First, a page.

Allegrini 2018

The growth of Italian wine also depends on the development of smaller markets, such as Sweden

Data and trends on the Swedish and Scandinavian markets reported to WineNews by Ice in Stockholm
The Swedish wine market in the data of the Stockholm Ice

If it is true that more than half of Italian wine exports are concentrated in a few markets, such as the U.S., Germany, UK, and Canada, according to many, the growth passes through the development of many smaller markets, but interesting. Among these, Sweden, where Italy is the leader, as the Stockholm Ice explains to WineNews. “Italian wine has a 30% market share on the Swedish market and ranks first in terms of sales volume at the Swedish monopoly, ahead of France and Spain. A success announced in view of the trend of the last ten years. Exports of wine from Italy to Sweden amount to 156 million euros”.
On the other hand, Ice explains, Italian wines in Sweden have recorded a continuous increase in sales in recent years, with a significant performance in 2017 when retail sales of Italian wines by Systembolaget (the agency of the Swedish monopoly, ed.), recorded an “all-time high” of 56.8 million liters, more than double the 25 million liters of South African wines, in second place in 2017, now in fourth place for volumes. “The escalation of Italian wines is mainly due to the growing preference of the Swedish population for wines processed through the methodology of drying, in this case, “Government” to Tuscany and “Ripasso” to Veneto and other similar methods in other regions”.
“The Swedish market is just one of Ice Stockholm’s markets of competence”, adds Corrado Cipollini, Director of Ice Agency in Stockholm: the agency also operates in Denmark, Finland, Norway, Estonia, and Latvia, offering various opportunities to our wine producers. While Sweden, Finland, and Norway have a monopoly on spirits, Denmark has the largest number of importers per capita in the world (1,700) and allows to teste local wines on the local market. The Swedish market is constantly growing as well as in countries such as Finland, Estonia, and Latvia, where alcohol has always been the protagonist and where strong competition is expected, with monopoly demands that are often based on low prices for high quantities and of fine wines and new varieties for small quantities, however, this refers to the monopolies in Sweden, Norway, and Finland.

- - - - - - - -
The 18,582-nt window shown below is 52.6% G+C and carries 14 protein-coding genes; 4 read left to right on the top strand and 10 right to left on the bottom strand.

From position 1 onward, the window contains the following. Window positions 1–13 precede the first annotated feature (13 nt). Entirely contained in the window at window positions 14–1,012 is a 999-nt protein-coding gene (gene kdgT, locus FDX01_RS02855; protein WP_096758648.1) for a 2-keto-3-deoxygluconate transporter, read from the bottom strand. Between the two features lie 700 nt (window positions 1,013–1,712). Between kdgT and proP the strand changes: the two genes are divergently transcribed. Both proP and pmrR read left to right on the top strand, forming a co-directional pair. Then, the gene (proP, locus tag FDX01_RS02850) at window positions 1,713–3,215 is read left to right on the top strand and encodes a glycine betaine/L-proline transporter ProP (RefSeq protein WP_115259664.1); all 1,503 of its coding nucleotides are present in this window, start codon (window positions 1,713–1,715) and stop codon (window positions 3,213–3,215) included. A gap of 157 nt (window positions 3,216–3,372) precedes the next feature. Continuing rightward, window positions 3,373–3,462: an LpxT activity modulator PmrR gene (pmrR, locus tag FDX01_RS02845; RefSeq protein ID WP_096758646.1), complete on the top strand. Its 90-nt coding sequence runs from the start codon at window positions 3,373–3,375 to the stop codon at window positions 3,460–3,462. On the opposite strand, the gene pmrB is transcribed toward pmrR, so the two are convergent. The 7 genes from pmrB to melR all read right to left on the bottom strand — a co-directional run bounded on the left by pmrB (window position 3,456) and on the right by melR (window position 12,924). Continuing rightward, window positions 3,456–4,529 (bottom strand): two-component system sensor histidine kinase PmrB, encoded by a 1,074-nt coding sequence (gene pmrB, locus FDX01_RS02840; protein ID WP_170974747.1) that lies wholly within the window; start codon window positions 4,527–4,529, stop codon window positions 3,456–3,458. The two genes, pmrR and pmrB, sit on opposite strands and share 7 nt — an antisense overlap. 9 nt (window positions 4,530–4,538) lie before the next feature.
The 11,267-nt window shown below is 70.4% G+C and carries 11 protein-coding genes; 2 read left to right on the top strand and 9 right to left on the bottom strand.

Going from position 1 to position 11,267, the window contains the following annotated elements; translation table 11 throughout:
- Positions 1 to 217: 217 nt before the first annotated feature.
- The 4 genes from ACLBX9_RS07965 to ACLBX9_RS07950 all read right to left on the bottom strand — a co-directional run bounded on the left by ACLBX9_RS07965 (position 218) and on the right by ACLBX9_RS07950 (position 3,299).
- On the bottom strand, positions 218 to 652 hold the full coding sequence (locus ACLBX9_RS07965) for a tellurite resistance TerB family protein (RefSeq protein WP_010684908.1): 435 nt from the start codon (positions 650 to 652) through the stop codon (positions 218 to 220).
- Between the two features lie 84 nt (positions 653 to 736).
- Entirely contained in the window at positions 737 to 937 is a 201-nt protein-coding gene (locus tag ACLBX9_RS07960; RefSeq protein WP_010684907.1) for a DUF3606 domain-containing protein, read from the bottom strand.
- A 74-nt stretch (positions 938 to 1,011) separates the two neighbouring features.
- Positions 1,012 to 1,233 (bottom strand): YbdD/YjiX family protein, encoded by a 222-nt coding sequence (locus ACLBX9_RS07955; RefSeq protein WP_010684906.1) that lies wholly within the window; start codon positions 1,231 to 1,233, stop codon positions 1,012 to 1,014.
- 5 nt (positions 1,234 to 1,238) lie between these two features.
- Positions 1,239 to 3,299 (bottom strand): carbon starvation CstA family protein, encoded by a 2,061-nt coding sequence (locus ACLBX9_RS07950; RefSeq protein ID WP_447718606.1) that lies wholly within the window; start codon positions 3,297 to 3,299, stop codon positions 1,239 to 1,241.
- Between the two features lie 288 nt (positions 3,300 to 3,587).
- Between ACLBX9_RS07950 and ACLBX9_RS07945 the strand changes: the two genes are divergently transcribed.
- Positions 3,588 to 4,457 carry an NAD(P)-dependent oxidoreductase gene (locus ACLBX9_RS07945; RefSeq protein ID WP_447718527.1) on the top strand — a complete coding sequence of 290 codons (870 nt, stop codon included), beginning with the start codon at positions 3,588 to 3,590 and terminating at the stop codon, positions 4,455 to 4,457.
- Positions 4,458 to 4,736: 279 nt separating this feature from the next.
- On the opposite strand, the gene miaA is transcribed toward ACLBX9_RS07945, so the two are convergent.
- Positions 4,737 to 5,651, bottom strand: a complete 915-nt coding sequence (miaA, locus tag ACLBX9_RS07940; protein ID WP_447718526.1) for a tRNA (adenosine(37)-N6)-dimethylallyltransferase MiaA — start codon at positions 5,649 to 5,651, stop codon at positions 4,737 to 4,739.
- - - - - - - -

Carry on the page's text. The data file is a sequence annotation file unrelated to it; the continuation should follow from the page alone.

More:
For the director of Ice in Stockholm, “it is necessary to continue to promote and monitor the market. You can’t stand still and hope to stay at the top. The image of the winery, a simple name that recalls the warmth and love for the earth. Although wines that are still sugary, with a sugar content of between 7 and 12 grams per liter, are very successful at the monopoly, the consumer is increasingly oriented towards low quantities of sugar, looking for organic products on the shelf and buying products at higher prices, especially in the winter season”.

The Nordic consumer likes the taste of Italian wine, but we have to reflect on the strong competition in terms of the image from South Africa and Australia, says Ice. Scandinavia is a conservative market. Italian wine works well, but the presence of Italian labels on restaurants is much lower than that of French wines. An analysis of the “Star wine lists” on the wine lists of the main restaurants in Stockholm and Copenhagen reveals that French labels cover 65% compared to Italian ones that cover15%. So there is a lot of potential for growth, including through the action of Ice. “The Wine Exchange is the main wine event in the Scandinavian countries, staged in Copenhagen on March 6, 2019, while in 2018 it was in Stockholm. In parallel to the event, Ice Stockholm contacts journalists and opinion makers in order to promote Italian wines. Journalists and buyers of the sector are also regularly invited to incoming in Italy. Vinitaly and Vitigno Italia are the next events in which buyers from Sweden, Norway, and Latvia will take part”.

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